The Human Side of Social Media


"Anytime there is a tweet, post, picture, or any sort of content on social media...there is a human being behind that."

After recently reading some interesting perspectives on the popular app Yik Yak from folks like Eric Stoller and Paul Gordon Brown, I recently had some thoughts of my own on the subject in a macro sense.

Anonymity on the web is a topic for serious discussion and there have been a lot of concerns lately about privacy and protecting our information, which are definitely completely valid. I personally typically fall on the side of being open and authentic online. In general though, especially when it comes to the civil discourse of important topics while on social media, I feel being ourselves is always valuable and necessary.

Whether it is the use of a screen name on YouTube or cyberbullying incidents that have become more common on campuses across the country, there is a basic tenant of being ourselves in the various social networks we inhabit. Much of the vitriol and negativity online comes when there is no accountability to the person saying it. The types of things we say to each other on the web would never be uttered in public. The protective shroud of anonymity allows for hateful things to come out of us, which I would attribute to being emotional knee jerk responses rather than how we all know we should treat each other.

A public, personal web is one where people can be accountable to what they say, and represent what is truly behind their words; a human being. We often forget that anytime there is a tweet, post, picture, or any sort of content on social media, there is a human being behind that. Someone took the time to type something out and send it, no matter what you might think. We should engage with empathy, as we would in any other venue.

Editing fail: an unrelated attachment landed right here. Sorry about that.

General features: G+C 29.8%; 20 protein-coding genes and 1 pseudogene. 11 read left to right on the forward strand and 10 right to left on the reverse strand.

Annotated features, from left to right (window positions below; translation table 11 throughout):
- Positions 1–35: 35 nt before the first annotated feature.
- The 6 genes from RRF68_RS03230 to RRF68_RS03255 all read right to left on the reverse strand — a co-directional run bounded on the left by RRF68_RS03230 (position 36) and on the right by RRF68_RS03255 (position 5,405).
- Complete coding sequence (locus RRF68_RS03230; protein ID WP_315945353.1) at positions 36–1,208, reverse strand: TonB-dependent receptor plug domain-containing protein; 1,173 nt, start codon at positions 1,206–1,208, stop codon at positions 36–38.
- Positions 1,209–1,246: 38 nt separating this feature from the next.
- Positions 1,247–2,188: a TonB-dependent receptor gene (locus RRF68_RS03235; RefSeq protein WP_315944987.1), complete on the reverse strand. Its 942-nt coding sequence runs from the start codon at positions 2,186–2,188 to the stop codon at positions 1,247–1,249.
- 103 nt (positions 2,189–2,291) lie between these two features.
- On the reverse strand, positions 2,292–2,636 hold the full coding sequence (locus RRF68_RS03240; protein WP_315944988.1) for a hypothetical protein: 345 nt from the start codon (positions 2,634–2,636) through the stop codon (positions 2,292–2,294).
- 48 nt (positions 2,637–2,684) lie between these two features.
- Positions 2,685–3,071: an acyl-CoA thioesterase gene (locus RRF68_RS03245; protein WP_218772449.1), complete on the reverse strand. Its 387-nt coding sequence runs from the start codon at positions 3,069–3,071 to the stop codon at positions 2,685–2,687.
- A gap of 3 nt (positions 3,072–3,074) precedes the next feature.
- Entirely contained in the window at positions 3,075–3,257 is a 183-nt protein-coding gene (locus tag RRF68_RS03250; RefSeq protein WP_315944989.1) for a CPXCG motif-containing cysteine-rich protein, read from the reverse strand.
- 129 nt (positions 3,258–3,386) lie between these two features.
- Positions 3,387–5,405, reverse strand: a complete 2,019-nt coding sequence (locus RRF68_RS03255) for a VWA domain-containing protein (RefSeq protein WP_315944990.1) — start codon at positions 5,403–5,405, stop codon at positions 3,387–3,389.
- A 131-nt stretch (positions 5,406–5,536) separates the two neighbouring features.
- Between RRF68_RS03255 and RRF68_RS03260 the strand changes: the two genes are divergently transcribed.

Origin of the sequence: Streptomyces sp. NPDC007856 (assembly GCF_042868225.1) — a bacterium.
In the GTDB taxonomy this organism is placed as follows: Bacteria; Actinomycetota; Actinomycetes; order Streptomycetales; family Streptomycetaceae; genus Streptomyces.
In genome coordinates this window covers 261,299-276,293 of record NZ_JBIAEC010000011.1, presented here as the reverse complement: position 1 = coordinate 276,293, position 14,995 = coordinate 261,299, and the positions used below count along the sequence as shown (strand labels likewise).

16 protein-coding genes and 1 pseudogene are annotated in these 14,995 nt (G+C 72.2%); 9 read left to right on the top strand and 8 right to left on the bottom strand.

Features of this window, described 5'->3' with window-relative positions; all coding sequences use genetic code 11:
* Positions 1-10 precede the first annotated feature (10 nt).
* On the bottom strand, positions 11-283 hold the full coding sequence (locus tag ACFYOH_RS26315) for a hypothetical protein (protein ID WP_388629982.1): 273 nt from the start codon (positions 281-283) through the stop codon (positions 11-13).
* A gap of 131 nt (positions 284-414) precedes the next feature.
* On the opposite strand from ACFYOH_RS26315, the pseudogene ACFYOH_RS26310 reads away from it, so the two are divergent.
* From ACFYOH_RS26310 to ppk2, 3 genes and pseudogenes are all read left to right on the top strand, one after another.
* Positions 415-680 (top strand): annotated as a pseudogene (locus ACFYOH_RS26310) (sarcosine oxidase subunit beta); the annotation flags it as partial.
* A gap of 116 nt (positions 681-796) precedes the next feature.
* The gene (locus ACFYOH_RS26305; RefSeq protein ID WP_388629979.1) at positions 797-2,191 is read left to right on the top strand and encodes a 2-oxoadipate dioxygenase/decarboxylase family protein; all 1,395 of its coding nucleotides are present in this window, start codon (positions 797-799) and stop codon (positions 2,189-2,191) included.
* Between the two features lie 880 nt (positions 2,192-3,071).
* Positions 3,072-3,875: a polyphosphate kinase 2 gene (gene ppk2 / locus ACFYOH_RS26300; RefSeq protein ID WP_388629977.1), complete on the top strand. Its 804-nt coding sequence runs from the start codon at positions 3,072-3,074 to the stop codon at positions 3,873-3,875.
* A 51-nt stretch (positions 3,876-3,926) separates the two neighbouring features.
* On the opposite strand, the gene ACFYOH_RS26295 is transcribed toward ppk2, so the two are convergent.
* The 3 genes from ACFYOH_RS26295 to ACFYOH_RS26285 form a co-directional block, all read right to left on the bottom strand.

I look forward to a more civil, respectful web where we are able to authentically connect about the issues and topics that matter to us. How we get there is through being mindful of the other people out there with us, and through digital literacy. As a student affairs professional, everyday I help people understand the power of their actions on others, we should be doing the same for the digital realm. I fully support programs, workshops, and tools to help students (and anyone really) learn how to best behave online. I believe the type of negativity I see on Yik Yak and elsewhere is not us. I am optimistic in people's true natures and have seen the type of positive outcomes that can come from online communities. We can and will do better in our online interactions in the future, we just have to work to make that a reality sooner rather than later.

I appreciate your thoughts on this...and as always, thanks for stopping by.